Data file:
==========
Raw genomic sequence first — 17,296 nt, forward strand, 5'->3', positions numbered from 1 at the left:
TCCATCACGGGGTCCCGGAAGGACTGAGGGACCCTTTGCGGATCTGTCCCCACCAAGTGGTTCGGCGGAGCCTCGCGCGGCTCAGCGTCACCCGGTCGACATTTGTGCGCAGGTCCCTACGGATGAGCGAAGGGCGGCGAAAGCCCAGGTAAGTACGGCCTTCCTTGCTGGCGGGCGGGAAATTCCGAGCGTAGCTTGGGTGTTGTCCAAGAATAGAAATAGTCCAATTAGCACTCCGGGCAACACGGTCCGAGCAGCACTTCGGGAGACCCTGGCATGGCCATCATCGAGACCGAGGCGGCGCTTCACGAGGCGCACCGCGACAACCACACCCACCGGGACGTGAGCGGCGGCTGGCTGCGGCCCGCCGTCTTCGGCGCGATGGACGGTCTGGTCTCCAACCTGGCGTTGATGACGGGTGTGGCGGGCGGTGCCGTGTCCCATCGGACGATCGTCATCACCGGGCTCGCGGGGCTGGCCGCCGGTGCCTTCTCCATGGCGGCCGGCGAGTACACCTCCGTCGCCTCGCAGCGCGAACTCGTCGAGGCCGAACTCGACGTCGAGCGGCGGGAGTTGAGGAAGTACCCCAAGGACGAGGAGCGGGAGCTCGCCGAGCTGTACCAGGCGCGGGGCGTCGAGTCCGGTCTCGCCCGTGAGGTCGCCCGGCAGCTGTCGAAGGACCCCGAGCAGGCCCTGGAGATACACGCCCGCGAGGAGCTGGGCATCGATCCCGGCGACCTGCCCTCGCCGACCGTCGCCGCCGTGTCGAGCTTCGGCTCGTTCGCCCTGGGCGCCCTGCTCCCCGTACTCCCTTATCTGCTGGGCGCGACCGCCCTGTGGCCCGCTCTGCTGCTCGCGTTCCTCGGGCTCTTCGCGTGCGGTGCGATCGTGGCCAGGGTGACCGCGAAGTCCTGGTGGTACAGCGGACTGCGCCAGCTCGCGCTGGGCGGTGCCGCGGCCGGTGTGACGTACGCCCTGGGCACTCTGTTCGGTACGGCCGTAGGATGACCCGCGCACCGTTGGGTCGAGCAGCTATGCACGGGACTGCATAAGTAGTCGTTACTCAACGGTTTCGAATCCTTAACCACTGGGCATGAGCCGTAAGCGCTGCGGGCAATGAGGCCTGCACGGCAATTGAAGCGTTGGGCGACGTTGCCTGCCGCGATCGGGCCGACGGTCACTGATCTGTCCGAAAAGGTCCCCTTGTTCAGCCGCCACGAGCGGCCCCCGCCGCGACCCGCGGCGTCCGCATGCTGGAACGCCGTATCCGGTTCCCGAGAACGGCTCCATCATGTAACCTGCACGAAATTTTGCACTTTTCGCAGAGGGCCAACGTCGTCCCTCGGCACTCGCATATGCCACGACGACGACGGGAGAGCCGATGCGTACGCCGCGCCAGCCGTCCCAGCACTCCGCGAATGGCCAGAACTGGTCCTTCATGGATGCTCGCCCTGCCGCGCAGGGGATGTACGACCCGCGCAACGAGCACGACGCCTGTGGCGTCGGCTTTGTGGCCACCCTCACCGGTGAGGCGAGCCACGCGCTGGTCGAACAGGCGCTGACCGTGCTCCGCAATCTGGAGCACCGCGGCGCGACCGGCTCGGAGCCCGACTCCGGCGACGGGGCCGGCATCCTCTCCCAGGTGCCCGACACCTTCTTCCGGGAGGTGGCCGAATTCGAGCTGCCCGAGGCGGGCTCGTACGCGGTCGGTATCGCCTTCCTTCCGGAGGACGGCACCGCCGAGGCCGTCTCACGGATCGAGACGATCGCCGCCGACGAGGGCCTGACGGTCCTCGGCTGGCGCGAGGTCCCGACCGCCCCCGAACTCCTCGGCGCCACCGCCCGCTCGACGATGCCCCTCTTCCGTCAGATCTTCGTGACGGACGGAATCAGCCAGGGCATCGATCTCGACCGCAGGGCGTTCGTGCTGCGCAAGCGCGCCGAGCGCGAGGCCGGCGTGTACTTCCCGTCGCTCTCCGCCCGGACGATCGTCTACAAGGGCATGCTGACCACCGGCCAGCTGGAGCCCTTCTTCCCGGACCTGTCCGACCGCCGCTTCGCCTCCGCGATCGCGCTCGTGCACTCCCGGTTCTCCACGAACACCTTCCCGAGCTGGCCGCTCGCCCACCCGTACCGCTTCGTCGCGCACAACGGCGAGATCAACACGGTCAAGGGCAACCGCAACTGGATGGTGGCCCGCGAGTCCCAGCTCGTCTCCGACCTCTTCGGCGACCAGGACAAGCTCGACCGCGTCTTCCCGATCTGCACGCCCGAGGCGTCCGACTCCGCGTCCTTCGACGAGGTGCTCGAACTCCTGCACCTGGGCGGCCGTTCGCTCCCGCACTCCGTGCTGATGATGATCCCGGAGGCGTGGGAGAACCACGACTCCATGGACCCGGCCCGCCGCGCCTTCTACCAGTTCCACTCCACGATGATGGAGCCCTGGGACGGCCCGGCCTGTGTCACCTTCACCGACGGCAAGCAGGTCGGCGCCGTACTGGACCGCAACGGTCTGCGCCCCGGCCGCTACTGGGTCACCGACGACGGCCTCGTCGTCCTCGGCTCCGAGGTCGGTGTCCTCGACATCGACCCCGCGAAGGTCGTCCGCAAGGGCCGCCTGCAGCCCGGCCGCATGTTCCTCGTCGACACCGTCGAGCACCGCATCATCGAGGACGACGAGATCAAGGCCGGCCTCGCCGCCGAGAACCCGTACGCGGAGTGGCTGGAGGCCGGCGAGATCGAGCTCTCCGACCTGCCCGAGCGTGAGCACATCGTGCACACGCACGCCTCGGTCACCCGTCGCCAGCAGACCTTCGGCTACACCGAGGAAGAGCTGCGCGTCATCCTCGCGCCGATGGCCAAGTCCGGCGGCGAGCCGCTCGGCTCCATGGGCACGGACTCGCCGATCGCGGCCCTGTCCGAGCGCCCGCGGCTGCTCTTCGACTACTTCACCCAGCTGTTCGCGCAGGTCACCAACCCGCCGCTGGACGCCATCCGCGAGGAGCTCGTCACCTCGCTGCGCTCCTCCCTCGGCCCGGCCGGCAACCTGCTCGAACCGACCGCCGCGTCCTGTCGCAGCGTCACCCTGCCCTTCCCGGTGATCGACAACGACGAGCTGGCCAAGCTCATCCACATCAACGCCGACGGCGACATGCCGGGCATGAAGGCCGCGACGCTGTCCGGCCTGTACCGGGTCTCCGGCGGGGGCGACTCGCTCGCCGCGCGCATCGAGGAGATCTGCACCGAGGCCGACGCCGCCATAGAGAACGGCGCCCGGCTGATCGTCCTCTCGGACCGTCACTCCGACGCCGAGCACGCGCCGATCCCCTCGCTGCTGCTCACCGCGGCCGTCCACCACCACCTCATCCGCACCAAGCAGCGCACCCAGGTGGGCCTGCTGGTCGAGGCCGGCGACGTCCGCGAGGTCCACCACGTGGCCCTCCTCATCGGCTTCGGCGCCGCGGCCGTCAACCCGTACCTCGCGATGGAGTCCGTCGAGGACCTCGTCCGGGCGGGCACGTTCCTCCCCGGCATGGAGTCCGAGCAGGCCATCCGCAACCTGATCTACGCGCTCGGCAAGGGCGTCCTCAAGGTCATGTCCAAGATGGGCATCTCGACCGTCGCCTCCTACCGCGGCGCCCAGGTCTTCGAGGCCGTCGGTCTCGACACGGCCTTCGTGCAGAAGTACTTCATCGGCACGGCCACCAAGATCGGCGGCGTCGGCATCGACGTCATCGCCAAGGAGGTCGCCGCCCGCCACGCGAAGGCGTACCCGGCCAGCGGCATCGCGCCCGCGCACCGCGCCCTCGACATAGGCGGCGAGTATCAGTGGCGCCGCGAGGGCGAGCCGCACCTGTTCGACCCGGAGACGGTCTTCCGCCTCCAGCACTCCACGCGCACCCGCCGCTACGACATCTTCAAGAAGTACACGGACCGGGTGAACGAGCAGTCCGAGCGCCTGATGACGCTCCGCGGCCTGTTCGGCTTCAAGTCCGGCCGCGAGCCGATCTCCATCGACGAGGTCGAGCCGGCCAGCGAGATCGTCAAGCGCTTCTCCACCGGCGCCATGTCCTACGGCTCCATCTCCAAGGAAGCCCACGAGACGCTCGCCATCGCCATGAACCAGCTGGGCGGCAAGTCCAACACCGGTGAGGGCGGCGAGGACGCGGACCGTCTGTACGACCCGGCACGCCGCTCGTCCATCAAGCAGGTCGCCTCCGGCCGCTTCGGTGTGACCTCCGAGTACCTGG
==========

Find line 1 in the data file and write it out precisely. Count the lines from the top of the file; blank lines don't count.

Raw genomic sequence first — 17,296 nt, forward strand, 5'->3', positions numbered from 1 at the left: